connecting small grants to big change

Connecting Small Grants to Big Change

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Celebrating Women in Canada – International Womens’ Day 2012

March 8, 2012

Today, March 8th, is International Womens’ Day.  We took a moment to look back through all of the great projects which have been supported by Small Change Fund donors, and you probably won’t be too surprised to learn that many of them have been lead by inspirational women.

The very first successfully funded project was ‘Help Save Fish Lake From Acid Waste’, lead by a group of dedicated and passionate women from the Tsilhqot’in community.  Today we celebrate Xeni Gwet’in elder, Mabel Solomon, who spoke out against the destruction of pristine Fish Lake on her people’s ancestral lands. With your support, the mine plan was cancelled and Fish Lake was saved.  

The Hamilton Fruit Tree Project appeared on Small Change Fund back in early 2011, and was a hit with donors. Project Leader Juby Lee works hard throughout the year to co-ordinate and manage teams of volunteers to harvest fruit from local, urban trees which is then divided between homeowners, volunteers and food banks. This fresh, organic fruit is then diverted from becoming food waste.  Thank you Juby for continuing this wonderful work in Hamilton, and for being an inspiration to all the new projects popping up all over Canada.

Jessie Housty brought us one of our Seven Small Wonders of Canada projects in June 2011 ‘Inspiring First Nations Citizen Scientists’. She is a member of the Heiltsuk First Nation, whose traditional territory stretches around the coastal community of Bella Bella, BC and is the Director of Traditional Ecological Knowledge for Qqs (Eyes) Projects Society, an indigenous-driven non-profit organization whose suite of programs focuses on engagement, education and advocacy around the stewardship of Heiltsuk cultural and natural resources. Jessie was also a finalist for Ecotrust’s 2010 Indigenous Leadership Award. 

Today we would also like to recognise our 14 female Advisors from all over Canada who volunteer their time to source great projects, and to vet the projects appearing on this site to ensure that the projects have lasting impact in their communities and in Canada.  Each of these inspiring women are leaders in their feilds of expertise, and you can learn more about them by visiting http://smallchangefund.org/meet-our-advisors/.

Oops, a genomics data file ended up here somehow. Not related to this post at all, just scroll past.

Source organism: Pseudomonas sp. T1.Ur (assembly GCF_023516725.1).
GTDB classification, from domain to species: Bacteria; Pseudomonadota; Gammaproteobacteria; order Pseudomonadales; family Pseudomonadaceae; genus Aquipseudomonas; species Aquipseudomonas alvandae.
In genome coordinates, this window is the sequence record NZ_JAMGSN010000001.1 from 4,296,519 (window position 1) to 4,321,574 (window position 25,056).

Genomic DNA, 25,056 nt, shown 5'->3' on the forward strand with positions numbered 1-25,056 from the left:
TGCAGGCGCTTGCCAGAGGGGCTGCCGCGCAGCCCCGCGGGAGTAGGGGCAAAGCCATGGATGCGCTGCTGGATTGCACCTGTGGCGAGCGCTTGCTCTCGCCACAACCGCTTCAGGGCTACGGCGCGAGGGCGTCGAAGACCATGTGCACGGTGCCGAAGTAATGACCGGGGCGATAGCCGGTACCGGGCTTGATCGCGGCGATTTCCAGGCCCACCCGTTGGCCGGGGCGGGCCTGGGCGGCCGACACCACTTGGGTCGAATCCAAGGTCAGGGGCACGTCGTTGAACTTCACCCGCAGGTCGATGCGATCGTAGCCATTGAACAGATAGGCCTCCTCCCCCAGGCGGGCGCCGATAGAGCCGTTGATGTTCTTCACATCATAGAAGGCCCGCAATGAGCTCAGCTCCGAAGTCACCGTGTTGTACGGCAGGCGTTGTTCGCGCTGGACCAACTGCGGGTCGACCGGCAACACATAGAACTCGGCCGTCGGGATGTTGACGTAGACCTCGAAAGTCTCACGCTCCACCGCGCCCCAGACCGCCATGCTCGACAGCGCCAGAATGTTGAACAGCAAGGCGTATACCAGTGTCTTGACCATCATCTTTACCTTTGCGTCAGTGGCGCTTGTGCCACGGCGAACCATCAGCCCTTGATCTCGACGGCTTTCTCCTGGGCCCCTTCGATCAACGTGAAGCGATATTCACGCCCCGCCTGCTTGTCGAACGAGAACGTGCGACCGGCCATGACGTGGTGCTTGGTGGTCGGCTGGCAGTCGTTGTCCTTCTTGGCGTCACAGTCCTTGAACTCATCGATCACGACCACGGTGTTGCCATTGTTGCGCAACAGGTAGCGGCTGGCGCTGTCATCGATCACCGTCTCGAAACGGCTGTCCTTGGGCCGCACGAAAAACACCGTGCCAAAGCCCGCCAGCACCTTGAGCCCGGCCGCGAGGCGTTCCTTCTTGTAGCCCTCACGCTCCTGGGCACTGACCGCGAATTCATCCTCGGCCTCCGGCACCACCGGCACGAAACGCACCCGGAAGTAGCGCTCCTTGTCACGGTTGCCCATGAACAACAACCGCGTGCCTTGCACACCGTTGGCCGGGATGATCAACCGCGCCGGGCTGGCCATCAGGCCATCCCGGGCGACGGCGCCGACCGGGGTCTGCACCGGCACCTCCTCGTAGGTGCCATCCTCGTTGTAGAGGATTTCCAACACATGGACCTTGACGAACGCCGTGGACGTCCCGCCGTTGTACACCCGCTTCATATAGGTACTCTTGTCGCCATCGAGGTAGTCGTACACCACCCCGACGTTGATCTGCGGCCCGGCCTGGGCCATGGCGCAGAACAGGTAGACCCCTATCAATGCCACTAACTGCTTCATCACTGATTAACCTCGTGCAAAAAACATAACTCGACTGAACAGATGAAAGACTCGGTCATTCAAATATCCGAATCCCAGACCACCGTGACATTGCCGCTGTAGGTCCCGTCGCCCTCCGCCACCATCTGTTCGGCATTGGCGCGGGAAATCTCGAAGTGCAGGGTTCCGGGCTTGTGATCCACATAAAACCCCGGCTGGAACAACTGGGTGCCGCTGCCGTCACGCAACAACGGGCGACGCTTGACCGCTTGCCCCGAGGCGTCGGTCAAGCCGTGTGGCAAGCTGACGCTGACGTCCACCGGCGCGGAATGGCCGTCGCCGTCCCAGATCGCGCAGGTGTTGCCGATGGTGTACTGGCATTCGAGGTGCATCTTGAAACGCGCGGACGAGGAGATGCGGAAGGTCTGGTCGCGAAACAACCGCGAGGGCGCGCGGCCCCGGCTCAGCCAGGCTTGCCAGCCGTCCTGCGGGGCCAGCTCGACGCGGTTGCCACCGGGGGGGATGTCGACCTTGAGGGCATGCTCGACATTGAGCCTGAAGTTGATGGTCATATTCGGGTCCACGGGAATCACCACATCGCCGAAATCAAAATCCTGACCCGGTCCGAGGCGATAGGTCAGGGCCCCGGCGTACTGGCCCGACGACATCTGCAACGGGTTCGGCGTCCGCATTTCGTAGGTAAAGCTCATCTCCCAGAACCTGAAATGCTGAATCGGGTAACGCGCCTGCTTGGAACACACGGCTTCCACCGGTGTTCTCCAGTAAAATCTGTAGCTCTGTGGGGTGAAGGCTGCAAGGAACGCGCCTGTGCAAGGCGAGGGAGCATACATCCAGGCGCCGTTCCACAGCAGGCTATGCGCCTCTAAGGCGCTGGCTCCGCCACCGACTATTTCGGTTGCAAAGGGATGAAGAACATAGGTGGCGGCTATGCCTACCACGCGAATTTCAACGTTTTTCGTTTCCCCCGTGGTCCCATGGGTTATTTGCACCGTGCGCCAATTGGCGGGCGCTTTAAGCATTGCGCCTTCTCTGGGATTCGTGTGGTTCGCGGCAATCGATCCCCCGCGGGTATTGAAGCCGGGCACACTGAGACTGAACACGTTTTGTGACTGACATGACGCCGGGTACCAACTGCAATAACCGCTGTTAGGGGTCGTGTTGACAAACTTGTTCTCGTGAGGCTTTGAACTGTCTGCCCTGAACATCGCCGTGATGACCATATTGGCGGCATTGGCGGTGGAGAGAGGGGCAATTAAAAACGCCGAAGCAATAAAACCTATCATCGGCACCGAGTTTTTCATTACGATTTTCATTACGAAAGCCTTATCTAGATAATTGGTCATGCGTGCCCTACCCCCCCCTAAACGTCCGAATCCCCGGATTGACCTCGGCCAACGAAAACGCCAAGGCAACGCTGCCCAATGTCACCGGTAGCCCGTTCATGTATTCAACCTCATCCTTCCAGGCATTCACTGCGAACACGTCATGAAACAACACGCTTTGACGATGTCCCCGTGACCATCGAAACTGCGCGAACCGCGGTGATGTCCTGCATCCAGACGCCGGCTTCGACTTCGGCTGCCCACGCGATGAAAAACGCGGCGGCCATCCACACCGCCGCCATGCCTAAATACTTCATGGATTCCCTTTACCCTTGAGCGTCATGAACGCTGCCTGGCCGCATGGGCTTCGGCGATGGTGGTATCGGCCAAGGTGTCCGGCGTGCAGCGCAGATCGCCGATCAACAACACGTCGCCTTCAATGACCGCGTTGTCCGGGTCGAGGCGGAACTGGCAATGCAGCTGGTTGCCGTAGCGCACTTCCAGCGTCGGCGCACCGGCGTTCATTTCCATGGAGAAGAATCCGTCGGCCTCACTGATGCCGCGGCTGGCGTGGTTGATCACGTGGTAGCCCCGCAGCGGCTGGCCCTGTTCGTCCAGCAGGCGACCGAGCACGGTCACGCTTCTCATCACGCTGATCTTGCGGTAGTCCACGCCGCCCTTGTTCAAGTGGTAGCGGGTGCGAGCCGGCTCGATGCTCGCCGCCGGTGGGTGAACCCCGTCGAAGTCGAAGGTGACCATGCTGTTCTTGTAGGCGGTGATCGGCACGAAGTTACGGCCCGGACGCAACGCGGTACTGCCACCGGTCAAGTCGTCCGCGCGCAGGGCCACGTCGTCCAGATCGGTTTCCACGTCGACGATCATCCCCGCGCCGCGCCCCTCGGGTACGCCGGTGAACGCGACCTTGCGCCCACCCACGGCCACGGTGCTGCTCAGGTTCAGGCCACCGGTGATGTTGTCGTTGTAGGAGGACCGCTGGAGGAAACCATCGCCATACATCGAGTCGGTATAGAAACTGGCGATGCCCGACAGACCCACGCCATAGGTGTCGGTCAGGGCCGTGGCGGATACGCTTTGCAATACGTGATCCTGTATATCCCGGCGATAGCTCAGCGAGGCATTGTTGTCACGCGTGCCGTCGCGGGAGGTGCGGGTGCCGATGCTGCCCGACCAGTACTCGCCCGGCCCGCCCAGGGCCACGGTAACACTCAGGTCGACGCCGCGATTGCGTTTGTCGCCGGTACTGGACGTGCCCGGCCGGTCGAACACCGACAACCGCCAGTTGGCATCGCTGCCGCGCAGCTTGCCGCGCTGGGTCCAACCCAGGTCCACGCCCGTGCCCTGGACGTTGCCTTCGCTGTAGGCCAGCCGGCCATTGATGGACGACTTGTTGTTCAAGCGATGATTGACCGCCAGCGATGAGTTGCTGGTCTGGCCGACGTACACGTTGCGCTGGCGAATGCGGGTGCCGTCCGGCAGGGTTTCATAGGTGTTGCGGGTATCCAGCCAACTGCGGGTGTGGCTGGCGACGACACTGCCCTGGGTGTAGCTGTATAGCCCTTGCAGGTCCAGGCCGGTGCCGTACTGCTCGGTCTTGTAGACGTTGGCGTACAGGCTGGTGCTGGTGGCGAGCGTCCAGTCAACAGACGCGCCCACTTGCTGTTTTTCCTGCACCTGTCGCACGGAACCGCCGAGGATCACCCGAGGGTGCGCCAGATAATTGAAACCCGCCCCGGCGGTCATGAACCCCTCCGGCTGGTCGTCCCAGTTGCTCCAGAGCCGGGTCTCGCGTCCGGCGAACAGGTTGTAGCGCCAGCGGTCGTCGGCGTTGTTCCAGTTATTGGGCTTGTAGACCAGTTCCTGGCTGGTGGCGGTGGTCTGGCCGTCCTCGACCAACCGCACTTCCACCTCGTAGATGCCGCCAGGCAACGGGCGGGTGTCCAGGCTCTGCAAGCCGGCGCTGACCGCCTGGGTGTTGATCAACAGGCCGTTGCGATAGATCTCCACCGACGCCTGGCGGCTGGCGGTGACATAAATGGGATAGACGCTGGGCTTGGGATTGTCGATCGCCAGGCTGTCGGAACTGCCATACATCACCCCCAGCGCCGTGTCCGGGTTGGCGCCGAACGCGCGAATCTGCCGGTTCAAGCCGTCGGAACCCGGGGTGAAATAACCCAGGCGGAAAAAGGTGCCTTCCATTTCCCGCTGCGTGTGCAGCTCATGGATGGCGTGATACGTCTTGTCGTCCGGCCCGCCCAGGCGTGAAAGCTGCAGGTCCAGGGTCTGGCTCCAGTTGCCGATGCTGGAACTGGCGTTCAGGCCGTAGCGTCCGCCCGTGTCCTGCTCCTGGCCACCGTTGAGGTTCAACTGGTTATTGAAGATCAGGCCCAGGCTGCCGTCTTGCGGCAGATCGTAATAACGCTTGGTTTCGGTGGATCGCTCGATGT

Of course, we couldn’t let International Womens Day pass by without recognising our fearless leaders in micro-philanthropy and grassroots giving – Mary McGrath & Ruth Richardson.

Mary McGrath - FounderA passionate environmentalist, Mary McGrath has been at the helm of both Citizens’ Environment Watch, and Environmental Defence, where she developed PollutionWatch.ca and FoodWatch.ca.  She has lived in West Africa and the Caribbean while working in the area of environmental education.

Mary has served on the Board of Directors of Environmental Defence Canada, as well as serving as advisor to grantmaking committees of the Laidlaw Foundation and Metcalf Foundation. In 2005 she was awarded a Toronto Vital People grant from the Toronto Community Foundation. On top of all this, Mary joined Ruth in founding Small Change Fund just a few weeks after giving birth to her second daughter, and earlier this year she gave birth to a son. Wow!

 

Ruth Richardson - FounderOver the arc of Ruth Richardson’s career in environmental philanthropy she has been involved in many different “acts of creation,” including Small Change Fund in 2009.  Her most recent venture is The Circle on Philanthropy and Aboriginal Peoples in Canada, an open network to promote giving, sharing, and philanthropy in Aboriginal communities across the country.

Previously Ruth was the first Director of the Unilever Canada Foundation, working within a corporate environment to lead the company in environmental philanthropy and community engagement, and the the founding Chair of the Canadian Environmental Grantmakers’ Network. She also sat on the founding advisory committee of the Laidlaw Foundation’s Children and Environmental Health program helping to initiate a key program on toxics reduction in Canada. Ruth was the first Environment Program Director at the Metcalf Foundation that has been the cornerstone of innovative environmental policy funding in Ontario, she is on the founding board of the newly established Prince Edward County Community Foundation, helping to shape the organization into an effective change agent for local action. On top of all this, Ruth runs a successful consultancy, raises three children, and farms garlic in Prince Edward County. 

Be sure to celebrate the amazing women in your life today – and every day!

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